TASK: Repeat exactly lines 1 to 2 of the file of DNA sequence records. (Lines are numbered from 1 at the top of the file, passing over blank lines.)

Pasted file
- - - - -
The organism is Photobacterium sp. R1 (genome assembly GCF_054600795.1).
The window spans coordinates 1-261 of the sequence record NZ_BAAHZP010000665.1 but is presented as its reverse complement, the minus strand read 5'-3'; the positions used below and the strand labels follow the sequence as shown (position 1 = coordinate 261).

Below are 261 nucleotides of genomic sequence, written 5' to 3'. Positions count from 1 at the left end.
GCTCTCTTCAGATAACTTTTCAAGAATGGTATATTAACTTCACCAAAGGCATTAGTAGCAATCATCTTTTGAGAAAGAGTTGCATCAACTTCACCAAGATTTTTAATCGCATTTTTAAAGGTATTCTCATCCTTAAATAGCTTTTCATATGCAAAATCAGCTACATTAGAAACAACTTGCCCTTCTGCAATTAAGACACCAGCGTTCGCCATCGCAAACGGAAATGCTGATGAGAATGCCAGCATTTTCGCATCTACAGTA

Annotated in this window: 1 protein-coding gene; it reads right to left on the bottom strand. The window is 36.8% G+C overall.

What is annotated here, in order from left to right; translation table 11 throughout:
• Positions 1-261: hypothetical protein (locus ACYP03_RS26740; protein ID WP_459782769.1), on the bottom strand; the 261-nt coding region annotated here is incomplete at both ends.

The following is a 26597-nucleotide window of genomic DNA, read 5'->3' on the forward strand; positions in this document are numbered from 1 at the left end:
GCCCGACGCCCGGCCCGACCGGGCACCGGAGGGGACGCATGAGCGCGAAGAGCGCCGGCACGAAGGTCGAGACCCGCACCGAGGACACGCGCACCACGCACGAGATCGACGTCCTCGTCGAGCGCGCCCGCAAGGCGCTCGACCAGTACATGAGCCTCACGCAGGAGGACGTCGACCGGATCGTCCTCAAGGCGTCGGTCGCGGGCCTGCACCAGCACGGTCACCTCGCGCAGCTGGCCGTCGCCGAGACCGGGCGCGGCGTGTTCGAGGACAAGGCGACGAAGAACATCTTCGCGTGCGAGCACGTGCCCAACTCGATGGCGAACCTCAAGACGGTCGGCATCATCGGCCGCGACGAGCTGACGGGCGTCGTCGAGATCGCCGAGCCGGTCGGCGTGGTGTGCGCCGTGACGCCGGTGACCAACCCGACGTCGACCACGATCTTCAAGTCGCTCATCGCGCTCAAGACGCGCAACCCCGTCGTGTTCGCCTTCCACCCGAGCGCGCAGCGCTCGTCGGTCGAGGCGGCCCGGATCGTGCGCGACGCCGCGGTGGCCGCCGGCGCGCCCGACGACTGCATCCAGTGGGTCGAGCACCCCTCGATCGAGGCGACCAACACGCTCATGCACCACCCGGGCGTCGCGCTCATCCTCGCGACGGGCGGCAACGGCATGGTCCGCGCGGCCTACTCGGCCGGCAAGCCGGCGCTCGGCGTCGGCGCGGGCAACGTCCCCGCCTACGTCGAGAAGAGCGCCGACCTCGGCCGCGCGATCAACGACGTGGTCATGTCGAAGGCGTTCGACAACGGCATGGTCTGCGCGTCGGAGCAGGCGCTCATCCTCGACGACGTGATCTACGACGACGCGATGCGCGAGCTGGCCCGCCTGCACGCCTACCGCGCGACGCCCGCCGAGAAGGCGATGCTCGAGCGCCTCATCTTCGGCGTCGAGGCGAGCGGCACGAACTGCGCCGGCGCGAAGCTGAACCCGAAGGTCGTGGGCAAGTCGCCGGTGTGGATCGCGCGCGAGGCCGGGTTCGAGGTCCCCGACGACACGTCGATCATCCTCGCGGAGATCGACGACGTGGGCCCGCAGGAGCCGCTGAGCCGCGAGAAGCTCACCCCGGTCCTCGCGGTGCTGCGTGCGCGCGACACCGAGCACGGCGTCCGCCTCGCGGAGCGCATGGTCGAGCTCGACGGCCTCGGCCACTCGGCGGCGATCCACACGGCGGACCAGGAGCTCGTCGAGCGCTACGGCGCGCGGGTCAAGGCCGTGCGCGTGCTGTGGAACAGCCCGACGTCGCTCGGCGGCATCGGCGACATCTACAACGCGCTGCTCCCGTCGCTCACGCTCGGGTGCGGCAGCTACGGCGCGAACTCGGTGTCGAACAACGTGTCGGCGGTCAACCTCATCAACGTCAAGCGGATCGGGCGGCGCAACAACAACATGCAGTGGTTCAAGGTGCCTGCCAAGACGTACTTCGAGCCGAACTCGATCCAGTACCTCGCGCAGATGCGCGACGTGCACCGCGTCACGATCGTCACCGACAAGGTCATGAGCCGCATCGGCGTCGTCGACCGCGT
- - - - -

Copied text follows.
The organism is Photobacterium sp. R1 (genome assembly GCF_054600795.1).
The window spans coordinates 1-261 of the sequence record NZ_BAAHZP010000665.1 but is presented as its reverse complement, the minus strand read 5'-3'; the positions used below and the strand labels follow the sequence as shown (position 1 = coordinate 261).